13th June 2016
After decades of prevaricating, does the signing of the COP21 agreement on climate change signal real change? Fanny Van Der Loo and Silvia Romano of Grayling Brussels and MJ Marshall of Grayling US read the runes.
There is nothing more intrinsically global than the environment in which we live and the energy we need. We all breathe the same air, need the same trees and water to be able to live. We all need energy to light our homes, drive our cars, transport our food and medicines, and run our societies. Fighting negative impacts on the environment requires global and regional solutions. Still, regulatory convergence – although happening – is not an easy win.
At the international level, serious attempts to find common solutions to environmental problems first came about in the 1970s, when the world was faced with acid rain and a hole in the ozone layer, as well as an extremely severe oil crisis.
Since then, we have seen a variety of international and regional negotiations on specific environmental issues. But it took the Conference of the Parties (COP) 21 meetings and 20 years to reach a global agreement on emissions reduction.
What’s driving convergence?
A combination of commercial and environmental concerns are the key drivers of regulatory convergence in this sector:
Oil prices: With an unstable political situation in most oil producing countries and extreme price volatility, countries reliant on oil imports have actively been cooperating on ways to decrease dependency on oil.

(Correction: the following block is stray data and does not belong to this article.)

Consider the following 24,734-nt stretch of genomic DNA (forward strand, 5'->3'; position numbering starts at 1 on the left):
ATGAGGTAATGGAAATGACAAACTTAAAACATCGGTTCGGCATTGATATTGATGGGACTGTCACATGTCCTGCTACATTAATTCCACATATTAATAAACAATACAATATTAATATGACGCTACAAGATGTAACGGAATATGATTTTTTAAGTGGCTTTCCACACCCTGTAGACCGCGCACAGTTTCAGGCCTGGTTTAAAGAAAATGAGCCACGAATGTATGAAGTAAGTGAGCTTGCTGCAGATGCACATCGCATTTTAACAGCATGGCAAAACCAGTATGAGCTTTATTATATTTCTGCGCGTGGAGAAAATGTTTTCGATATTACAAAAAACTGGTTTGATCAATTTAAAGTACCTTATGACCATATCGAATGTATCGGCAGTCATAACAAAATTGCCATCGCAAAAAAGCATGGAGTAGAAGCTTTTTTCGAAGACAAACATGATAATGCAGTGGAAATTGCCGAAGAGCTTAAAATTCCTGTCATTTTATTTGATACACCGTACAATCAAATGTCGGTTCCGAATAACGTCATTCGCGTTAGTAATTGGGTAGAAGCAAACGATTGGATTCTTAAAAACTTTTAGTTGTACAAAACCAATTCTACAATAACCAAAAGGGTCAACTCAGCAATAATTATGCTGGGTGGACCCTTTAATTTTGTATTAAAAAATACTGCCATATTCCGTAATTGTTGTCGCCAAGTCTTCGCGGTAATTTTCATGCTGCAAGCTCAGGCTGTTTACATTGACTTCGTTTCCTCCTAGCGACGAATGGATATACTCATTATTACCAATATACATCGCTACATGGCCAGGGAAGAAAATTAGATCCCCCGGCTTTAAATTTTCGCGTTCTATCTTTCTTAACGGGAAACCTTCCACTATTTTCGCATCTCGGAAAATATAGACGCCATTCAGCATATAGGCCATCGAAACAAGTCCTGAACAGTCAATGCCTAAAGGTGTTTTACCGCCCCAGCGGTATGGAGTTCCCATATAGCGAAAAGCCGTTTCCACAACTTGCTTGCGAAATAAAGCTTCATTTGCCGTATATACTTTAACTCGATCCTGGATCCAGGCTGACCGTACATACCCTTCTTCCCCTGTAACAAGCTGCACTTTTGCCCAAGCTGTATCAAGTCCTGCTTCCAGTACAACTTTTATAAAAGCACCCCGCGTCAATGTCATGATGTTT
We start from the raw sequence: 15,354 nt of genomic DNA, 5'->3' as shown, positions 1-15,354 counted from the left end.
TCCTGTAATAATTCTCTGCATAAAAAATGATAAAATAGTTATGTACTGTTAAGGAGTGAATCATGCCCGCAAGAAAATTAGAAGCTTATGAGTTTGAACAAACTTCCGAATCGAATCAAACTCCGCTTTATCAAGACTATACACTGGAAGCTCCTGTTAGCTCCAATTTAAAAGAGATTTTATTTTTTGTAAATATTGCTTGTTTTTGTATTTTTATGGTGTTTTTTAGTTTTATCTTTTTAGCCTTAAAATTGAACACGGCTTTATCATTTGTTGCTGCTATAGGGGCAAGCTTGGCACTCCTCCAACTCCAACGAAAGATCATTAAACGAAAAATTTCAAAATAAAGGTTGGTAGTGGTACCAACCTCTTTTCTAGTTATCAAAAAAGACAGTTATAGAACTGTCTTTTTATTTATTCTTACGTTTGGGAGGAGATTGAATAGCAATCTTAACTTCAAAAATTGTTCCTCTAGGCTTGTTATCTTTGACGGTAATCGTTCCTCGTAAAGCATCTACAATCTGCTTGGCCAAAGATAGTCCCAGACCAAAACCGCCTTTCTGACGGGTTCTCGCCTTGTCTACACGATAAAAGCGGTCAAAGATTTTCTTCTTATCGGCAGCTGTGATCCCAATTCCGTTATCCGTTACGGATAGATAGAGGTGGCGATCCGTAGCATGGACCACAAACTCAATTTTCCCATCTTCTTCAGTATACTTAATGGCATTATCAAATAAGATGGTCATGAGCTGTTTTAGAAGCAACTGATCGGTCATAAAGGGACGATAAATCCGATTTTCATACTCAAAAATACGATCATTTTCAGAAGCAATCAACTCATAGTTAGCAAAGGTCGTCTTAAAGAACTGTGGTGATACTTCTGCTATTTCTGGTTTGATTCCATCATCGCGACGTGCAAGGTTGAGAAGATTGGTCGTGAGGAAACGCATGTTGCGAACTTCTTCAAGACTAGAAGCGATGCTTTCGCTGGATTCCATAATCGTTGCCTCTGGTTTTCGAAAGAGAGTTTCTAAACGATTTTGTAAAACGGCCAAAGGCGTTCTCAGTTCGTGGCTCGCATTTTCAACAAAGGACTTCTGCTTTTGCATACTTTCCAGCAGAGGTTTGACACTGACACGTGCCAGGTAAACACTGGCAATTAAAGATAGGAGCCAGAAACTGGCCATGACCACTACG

Energy demand: With energy demand and consumption on the rise, regulators are cooperating to find smart ways to cap trends through policy harmonization.
State of the environment: The science is indisputable and the state of the environment will continue to deteriorate without strong policy action.
What are the barriers?
With such strong factors driving regulatory convergence at an international level, you would think that the pace of change would be inexorable. But there remain barriers:
Geopolitical stakes: Despite the fact that countries agree in principle on the need for robust environmental action, individual stakes in negotiations can vary widely and thereby slow down progress.
Finance: Based on our experience of COP 21, finding appropriate finance mechanisms that are acceptable to both financing countries (such as the US or Europe) and financed regions (such as Africa, or Asia, and even China) will be the issue that make or break any further global or regional deal on climate change.
Industrial needs: Depending on the state of the economic development of a country, domestic industry will have varying needs and interests to defend.
Who’s setting the rules?
In terms of geographic blocks, Europe always has had the ambition to be seen as a leader on climate change and environmental issues. China, meanwhile, although historically critical of environmental agreements, has in recent years taken an increasingly active role, due to the very critical state of the environment domestically. The US has more than once blocked negotiations. However, once it has set itself the ambition to reach an agreement it has been a driving force and has found ways to get other countries on board in global negotiations.
Key bodies setting the pace are:
The European Union’s DG Climate Action and Energy, led by Commissioner Miguel Arias Cañete
What does the future look like?
The signature of the COP21 Agreement represents a major breakthrough in global convergence, although the devil will be in the detail. However, the signature has given trust and hope to the international community that countries across the globe can agree when they really want to.
Read the full report here
Join the conversation on Twitter: #regcon #advantage
Fanny Van Der Loo
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